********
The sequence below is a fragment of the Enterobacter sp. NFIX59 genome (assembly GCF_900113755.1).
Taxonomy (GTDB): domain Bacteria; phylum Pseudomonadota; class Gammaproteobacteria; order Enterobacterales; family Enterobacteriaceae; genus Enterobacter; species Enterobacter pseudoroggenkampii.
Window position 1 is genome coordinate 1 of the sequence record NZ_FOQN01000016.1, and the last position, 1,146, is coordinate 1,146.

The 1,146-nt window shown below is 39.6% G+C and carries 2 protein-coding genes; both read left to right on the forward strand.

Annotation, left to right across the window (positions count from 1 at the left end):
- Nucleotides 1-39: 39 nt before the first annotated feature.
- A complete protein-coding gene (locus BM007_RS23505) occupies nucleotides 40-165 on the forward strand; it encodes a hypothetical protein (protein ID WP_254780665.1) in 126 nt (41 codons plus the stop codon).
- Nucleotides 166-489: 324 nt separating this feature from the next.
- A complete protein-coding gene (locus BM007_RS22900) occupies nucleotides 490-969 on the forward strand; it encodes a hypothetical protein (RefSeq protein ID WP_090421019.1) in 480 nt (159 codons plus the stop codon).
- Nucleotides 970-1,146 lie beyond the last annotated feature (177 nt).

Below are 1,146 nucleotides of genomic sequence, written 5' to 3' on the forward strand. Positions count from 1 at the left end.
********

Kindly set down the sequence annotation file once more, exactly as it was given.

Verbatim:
The sequence below is a fragment of the Enterobacter sp. NFIX59 genome (assembly GCF_900113755.1).
Taxonomy (GTDB): domain Bacteria; phylum Pseudomonadota; class Gammaproteobacteria; order Enterobacterales; family Enterobacteriaceae; genus Enterobacter; species Enterobacter pseudoroggenkampii.
Window position 1 is genome coordinate 1 of the sequence record NZ_FOQN01000016.1, and the last position, 1,146, is coordinate 1,146.

The 1,146-nt window shown below is 39.6% G+C and carries 2 protein-coding genes; both read left to right on the forward strand.

Annotation, left to right across the window (positions count from 1 at the left end):
- Nucleotides 1-39: 39 nt before the first annotated feature.
- A complete protein-coding gene (locus BM007_RS23505) occupies nucleotides 40-165 on the forward strand; it encodes a hypothetical protein (protein ID WP_254780665.1) in 126 nt (41 codons plus the stop codon).
- Nucleotides 166-489: 324 nt separating this feature from the next.
- A complete protein-coding gene (locus BM007_RS22900) occupies nucleotides 490-969 on the forward strand; it encodes a hypothetical protein (RefSeq protein ID WP_090421019.1) in 480 nt (159 codons plus the stop codon).
- Nucleotides 970-1,146 lie beyond the last annotated feature (177 nt).

Below are 1,146 nucleotides of genomic sequence, written 5' to 3' on the forward strand. Positions count from 1 at the left end.